Alarm.alarmRepeat(DayOfWeek, Hour, Minute, Second,  AlarmFunction);
  Description:  Calls user provided AlarmFunction  every week on the given  DayOfWeek, Hour, Minute and Second.

Alarm.alarmOnce(Hour, Minute, Second,  AlarmFunction);
  Description:  Calls user provided AlarmFunction once when the Arduino time next reaches the given Hour, Minute and Second.

Alarm.alarmOnce(value,  AlarmFunction);
  Description:  Calls user provided AlarmFunction  once at the next  time indicated by the given value

Alarm.alarmOnce(DayOfWeek, Hour, Minute, Second,  AlarmFunction);
  Description:  Calls user provided AlarmFunction  once only on the next  DayOfWeek, Hour, Minute and Second.

Alarm.timerRepeat(Period, TimerFunction);
  Description:  Continuously calls user provided TimerFunction  after the given period in seconds has elapsed. 

Alarm.timerRepeat(Hour, Minute, Second, TimerFunction);
  Description:  As timerRepeat above, but period is the number of seconds in the given Hour, Minute and Second parameters

Alarm.timerOnce(Period, TimerFunction);
  Description:  Calls user provided TimerFunction  once only after the given period in seconds has elapsed. 

Alarm.timerOnce(Hour, Minute, Second, TimerFunction);
  Description:  As timerOnce above, but period is the number of seconds in the given Hour, Minute and Second parameters

Alarm.delay( period)
 Description: Similar to Arduino delay - pauses the program for the period (in miliseconds) specified.
 Call this function rather than the Arduino delay function when using the Alarms library.
 The timeliness of the triggers  depends on sketch delays using this function.

Low level functions not usually required for typical applications:
  disable( ID);  -  prevent the alarm associated with the given ID from triggering   
  enable(ID);  -  enable the alarm 
  write(ID,  value);  -  write the value (and enable) the alarm for the given ID  
  read(ID);     - return the value for the given ID  
  readType(ID);  - return the alarm type for the given alarm ID
  getTriggeredAlarmId();   -  returns the currently triggered  alarm id, only valid in an alarm callback

FAQ

Q: What hardware and software is needed to use this library?
A: This library requires the Time library. No internal or external hardware is used by the Alarm library.

Q: Why must I use Alarm.delay() instead of delay()?
A: Task scheduling is handled in the Alarm.delay function.
Tasks are monitored and  triggered from within the Alarm.delay call so Alarm.delay should be called
whenever a delay is required in your sketch.
If your sketch waits on an external event (for example,  a sensor change),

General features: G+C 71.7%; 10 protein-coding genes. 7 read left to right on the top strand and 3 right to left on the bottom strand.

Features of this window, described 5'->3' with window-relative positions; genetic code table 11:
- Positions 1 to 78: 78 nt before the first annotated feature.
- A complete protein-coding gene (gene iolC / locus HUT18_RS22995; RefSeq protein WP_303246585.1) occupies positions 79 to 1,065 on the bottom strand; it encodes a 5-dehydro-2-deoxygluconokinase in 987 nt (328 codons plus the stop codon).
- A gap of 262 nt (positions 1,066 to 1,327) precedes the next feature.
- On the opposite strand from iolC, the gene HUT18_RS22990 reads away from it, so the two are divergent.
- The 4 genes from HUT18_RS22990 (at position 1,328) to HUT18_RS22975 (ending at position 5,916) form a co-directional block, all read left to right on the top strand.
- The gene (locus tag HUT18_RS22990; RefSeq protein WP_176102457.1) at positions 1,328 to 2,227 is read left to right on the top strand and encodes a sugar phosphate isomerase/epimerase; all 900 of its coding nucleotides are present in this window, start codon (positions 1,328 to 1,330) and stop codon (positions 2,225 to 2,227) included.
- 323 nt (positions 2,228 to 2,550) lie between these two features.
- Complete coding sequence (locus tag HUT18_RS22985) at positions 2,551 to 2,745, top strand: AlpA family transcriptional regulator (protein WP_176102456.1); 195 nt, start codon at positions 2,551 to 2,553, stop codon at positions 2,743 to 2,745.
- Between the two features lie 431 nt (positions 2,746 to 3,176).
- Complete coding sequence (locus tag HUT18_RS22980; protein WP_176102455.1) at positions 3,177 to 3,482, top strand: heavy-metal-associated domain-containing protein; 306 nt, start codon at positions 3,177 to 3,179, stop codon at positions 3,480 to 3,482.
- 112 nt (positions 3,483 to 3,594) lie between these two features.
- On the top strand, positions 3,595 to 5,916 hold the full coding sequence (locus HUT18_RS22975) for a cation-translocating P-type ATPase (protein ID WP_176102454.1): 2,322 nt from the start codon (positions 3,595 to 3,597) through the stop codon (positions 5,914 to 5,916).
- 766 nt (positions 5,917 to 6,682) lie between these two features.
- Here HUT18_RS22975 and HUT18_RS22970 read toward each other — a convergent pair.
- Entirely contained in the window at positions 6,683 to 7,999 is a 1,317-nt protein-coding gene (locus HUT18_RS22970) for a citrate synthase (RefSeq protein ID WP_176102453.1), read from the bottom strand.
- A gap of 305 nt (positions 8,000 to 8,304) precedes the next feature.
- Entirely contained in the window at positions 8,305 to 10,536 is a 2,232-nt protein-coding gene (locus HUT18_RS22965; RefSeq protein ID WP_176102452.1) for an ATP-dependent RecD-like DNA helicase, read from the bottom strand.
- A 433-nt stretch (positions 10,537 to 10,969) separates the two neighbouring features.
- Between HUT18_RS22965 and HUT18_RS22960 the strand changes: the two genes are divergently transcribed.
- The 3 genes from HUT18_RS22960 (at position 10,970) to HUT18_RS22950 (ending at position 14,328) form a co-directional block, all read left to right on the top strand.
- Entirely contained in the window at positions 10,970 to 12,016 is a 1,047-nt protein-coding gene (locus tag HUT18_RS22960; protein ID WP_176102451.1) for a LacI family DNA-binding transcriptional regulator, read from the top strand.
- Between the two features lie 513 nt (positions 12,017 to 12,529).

make sure you repeatedly call Alarm.delay while checking the sensor.
You can call Alarm.delay(0) if you need to service the scheduler without a delay.

Q: Are there any restrictions on the code in a task handler function?
A: No. The scheduler does not use interrupts so your task handling function is no
different from other functions you create in your sketch. 

Q: What are the shortest and longest intervals that can be scheduled?
A:  Time intervals can range from 1 second to years.
(If you need timer intervals shorter than 1 second then the TimedAction library
by Alexander Brevig may be more suitable, see: http://www.arduino.cc/playground/Code/TimedAction)

Q: How are scheduled tasks affected if the system time is changed?
A: Tasks are scheduled for specific times designated by the system clock.
If the system time is reset to a later time (for example one hour ahead) then all
alarms and timers will occur one hour later.
If the system time is set backwards (for example one hour back) then the alarms and timers will occur an hour earlier.
If the time is reset before the time a task was scheduled, then the task will be triggered on the next service (the next call to Alarm.delay).
This is  the expected behaviour for Alarms � tasks scheduled for a specific time of day will trigger at that time, but the affect on timers may not be intuitive. If a timer is scheduled to trigger in 5 minutes time and the clock is set ahead by one hour, that timer will not trigger until one hour and 5 minutes has elapsed.

Q: What  is the valid range of times supported by these libraries?
A: The time library is intended to handle times from Jan 1 1970 through Jan 19 2038.
 The Alarms library expects dates to be on or after Jan1 1971 so clocks should no be set earlier than this if using Alarms.
(The functions to create alarms will return an error if an earlier date is given).

Q: How many alarms can be created?
A: Up to six alarms can be scheduled.  
The number of alarms can be changed in the TimeAlarms header file (set by the constant dtNBR_ALARMS,
note that the RAM used equals dtNBR_ALARMS  * 11)

onceOnly Alarms and Timers are freed when they are triggered so another onceOnly alarm can be set to trigger again.
There is no limit to the number of times a onceOnly alarm can be reset.

The following fragment gives one example of how a timerOnce  task can be rescheduled:
Alarm.timerOnce(random(10), randomTimer);  // trigger after random number of seconds

void randomTimer(){
  int period = random(2,10);             // get a new random period 
  Alarm.timerOnce(period, randomTimer);  // trigger for another random period 
}